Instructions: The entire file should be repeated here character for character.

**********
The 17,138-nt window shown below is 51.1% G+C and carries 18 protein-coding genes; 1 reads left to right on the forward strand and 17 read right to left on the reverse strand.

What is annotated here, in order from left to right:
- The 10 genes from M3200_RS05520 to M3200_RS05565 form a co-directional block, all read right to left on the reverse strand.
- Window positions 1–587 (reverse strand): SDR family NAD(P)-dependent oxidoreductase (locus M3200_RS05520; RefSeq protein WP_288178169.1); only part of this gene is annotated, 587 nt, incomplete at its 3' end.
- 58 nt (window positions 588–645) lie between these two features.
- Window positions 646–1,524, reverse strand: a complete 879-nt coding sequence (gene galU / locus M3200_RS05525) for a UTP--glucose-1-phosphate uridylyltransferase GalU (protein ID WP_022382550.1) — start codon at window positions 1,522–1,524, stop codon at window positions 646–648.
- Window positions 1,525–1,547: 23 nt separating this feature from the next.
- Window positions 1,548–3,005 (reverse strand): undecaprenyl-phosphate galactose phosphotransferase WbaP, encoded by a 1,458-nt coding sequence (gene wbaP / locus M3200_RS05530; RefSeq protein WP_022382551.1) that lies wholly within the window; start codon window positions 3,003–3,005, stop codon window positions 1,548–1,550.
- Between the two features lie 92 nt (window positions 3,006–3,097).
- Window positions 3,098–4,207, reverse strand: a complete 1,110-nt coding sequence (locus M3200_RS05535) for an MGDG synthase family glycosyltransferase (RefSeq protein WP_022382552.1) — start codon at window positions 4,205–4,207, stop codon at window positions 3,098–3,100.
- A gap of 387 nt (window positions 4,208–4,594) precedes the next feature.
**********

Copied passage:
The 17,138-nt window shown below is 51.1% G+C and carries 18 protein-coding genes; 1 reads left to right on the forward strand and 17 read right to left on the reverse strand.

What is annotated here, in order from left to right:
- The 10 genes from M3200_RS05520 to M3200_RS05565 form a co-directional block, all read right to left on the reverse strand.
- Window positions 1–587 (reverse strand): SDR family NAD(P)-dependent oxidoreductase (locus M3200_RS05520; RefSeq protein WP_288178169.1); only part of this gene is annotated, 587 nt, incomplete at its 3' end.
- 58 nt (window positions 588–645) lie between these two features.
- Window positions 646–1,524, reverse strand: a complete 879-nt coding sequence (gene galU / locus M3200_RS05525) for a UTP--glucose-1-phosphate uridylyltransferase GalU (protein ID WP_022382550.1) — start codon at window positions 1,522–1,524, stop codon at window positions 646–648.
- Window positions 1,525–1,547: 23 nt separating this feature from the next.
- Window positions 1,548–3,005 (reverse strand): undecaprenyl-phosphate galactose phosphotransferase WbaP, encoded by a 1,458-nt coding sequence (gene wbaP / locus M3200_RS05530; RefSeq protein WP_022382551.1) that lies wholly within the window; start codon window positions 3,003–3,005, stop codon window positions 1,548–1,550.
- Between the two features lie 92 nt (window positions 3,006–3,097).
- Window positions 3,098–4,207, reverse strand: a complete 1,110-nt coding sequence (locus M3200_RS05535) for an MGDG synthase family glycosyltransferase (RefSeq protein WP_022382552.1) — start codon at window positions 4,205–4,207, stop codon at window positions 3,098–3,100.
- A gap of 387 nt (window positions 4,208–4,594) precedes the next feature.